Don’t overlook the decorations for your home that deliver big time stat boosts. Especially as you’re learning the ropes these can be huge for getting more materials or being able to upgrade, make gols, and make it through the day.
Between furniture and decorations you can get serious boosts in attack, defense, hit points, and stamina, among other things. The picture below may look like clutter…but I’m seeing a BONANZA of player bonuses in-game…even with the cheapest low level house!
#10: Participate in the Year 1 Fishing Tourney
This was a major goof on my part. It’s not that I don’t like fishing in games like this or Stardew Valley, it’s just more of an afterthought. I loaded myself up with quests and commissions and just kind of let this one by. But even if you don’t do well, you should participate.
In year one when money is extremely hard to come by, this is a day you can earn some really valuable fish that give you big time gols from selling, as well as badges that can be traded in for home decorations that give you stat boosts.
This was a big mistake by me in my first playthrough, as even doing this in year two gave me a stunning amount of gols. In year one you just can’t produce that much gold on your own so having a day where they make the fish, including some rare fish, go nuts is something you should absolutely embrace.
Even if you don’t place well, just keeping the fish makes it worth it.
#11: Practice Playdate Games With Non-Romantic Interests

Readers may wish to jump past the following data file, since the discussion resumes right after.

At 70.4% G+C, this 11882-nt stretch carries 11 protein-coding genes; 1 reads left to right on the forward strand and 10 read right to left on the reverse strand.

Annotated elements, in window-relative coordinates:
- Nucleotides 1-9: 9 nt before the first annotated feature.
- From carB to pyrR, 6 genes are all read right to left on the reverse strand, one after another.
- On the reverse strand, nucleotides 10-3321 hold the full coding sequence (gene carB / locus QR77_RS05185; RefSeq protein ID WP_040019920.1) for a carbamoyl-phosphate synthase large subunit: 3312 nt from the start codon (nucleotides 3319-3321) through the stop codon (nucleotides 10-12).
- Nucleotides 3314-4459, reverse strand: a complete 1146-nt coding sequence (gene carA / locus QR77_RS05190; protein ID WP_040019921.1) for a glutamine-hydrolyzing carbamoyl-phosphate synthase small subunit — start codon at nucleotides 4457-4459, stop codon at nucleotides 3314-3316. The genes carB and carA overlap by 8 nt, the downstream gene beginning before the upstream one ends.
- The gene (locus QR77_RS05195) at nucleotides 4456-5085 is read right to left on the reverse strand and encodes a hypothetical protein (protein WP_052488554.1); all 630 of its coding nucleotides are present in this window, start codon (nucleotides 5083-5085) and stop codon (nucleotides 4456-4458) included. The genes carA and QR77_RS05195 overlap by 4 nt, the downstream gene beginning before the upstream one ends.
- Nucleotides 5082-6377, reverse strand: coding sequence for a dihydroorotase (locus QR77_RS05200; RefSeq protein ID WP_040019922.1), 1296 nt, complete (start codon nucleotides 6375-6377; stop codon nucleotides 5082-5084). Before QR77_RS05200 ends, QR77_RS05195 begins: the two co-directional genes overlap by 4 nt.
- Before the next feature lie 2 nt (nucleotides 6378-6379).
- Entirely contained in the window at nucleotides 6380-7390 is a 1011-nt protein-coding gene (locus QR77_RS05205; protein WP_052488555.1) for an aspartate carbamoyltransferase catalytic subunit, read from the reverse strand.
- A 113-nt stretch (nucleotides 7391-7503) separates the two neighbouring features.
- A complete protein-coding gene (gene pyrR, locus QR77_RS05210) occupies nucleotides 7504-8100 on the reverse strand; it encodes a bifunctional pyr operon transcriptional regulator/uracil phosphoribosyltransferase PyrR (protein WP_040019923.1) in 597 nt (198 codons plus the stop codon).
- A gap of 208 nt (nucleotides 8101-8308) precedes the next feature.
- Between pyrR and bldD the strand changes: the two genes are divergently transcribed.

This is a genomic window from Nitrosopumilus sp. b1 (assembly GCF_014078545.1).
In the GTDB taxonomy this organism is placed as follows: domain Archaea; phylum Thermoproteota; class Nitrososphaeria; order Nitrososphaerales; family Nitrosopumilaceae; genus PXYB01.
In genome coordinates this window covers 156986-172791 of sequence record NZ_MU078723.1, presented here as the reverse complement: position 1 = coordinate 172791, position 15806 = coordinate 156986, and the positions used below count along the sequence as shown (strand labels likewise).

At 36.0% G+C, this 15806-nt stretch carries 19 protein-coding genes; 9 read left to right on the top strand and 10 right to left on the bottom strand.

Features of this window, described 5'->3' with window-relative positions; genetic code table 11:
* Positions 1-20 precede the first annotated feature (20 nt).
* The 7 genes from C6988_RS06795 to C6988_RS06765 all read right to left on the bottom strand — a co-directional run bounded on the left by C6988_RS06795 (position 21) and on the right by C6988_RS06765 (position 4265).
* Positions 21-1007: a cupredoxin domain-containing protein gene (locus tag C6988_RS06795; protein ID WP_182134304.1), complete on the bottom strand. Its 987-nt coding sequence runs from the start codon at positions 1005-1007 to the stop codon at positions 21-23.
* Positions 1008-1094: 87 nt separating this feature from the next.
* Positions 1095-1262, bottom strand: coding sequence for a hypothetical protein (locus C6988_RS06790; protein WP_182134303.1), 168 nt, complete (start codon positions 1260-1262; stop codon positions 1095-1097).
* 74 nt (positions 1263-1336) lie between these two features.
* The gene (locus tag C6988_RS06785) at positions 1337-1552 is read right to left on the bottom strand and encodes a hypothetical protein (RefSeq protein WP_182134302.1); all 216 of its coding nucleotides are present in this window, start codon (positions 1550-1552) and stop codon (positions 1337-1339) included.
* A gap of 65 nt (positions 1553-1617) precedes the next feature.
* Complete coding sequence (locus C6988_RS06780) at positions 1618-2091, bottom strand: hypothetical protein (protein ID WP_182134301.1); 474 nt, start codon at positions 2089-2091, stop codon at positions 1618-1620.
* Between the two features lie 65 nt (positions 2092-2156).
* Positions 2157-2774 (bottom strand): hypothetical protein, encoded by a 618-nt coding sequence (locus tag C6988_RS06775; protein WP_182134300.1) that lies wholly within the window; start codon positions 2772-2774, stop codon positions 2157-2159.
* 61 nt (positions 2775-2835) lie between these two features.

You can gain a lot of points on a playdate. You can also lose quite a few. If there are characters early on you know just aren’t in the short list of those you care about or are interested in, whether because they’re just not interesting (sorry, Albert) or they’re cool but you can’t get over the voice acting (Sorry, Sonia) then it’s good to go with them first.
Some of those games are not intuitive even with tutorials. Better to accidentally burn a bunch of friendship points with someone you’re less inclined towards than buffing it badly during an actual date.
For those of us who buffed heavily in combat and resource gathering before understanding how important the social aspect was…yeah this is even more helpful as a tip.
What you wanted a picture? Why would I share a picture of failing on a date? Moving on…
#12: Gather EVERYTHING
In the first year other than stone, you almost certainly can’t get too much of something. You think you will when you plateau. Then you move to the next level of crafting and burn through 1,000 wood and HUNDREDS of copper ore and iron ore in a single day.
You can make more storage chests. You can upgrade old ones.
And all of them are connected on the same screen. So early on when in doubt, just gather everything.
There will come a point when you realize you will never use that much stone or soil.
But unless you’re ending year one and have an entire chest full of spaces that show 999 stone…you haven’t hit that point yet.
Gather everything. Make a crazy number of storage chests to hold it all.
See point number three on this list about optimizing your storage boxes 🙂
When you find yourself at the end of year one having had days where you hammered through hundreds of ore or more in a day, you’ll be glad you kept the raw resources.
At that point if you know the game and are pretty certain you’re never using the 99,999 vines or stone on hand – then go ahead and wait for a market-friendly day to sell a good chunk (not all – NEVER all!) of those excess resources you don’t use as much anymore.
But early on just gather everything.
#13: Strategic Eating
Money is precious early on, but you can eat a meal at Django’s to not only get energy back, but also temporary boosts to experience. If you’re low on energy but have plenty of time left in the day, grab a meal with plenty of appetizers, then sprint to the mines or go on a tree chopping expedition and double up on those experience points!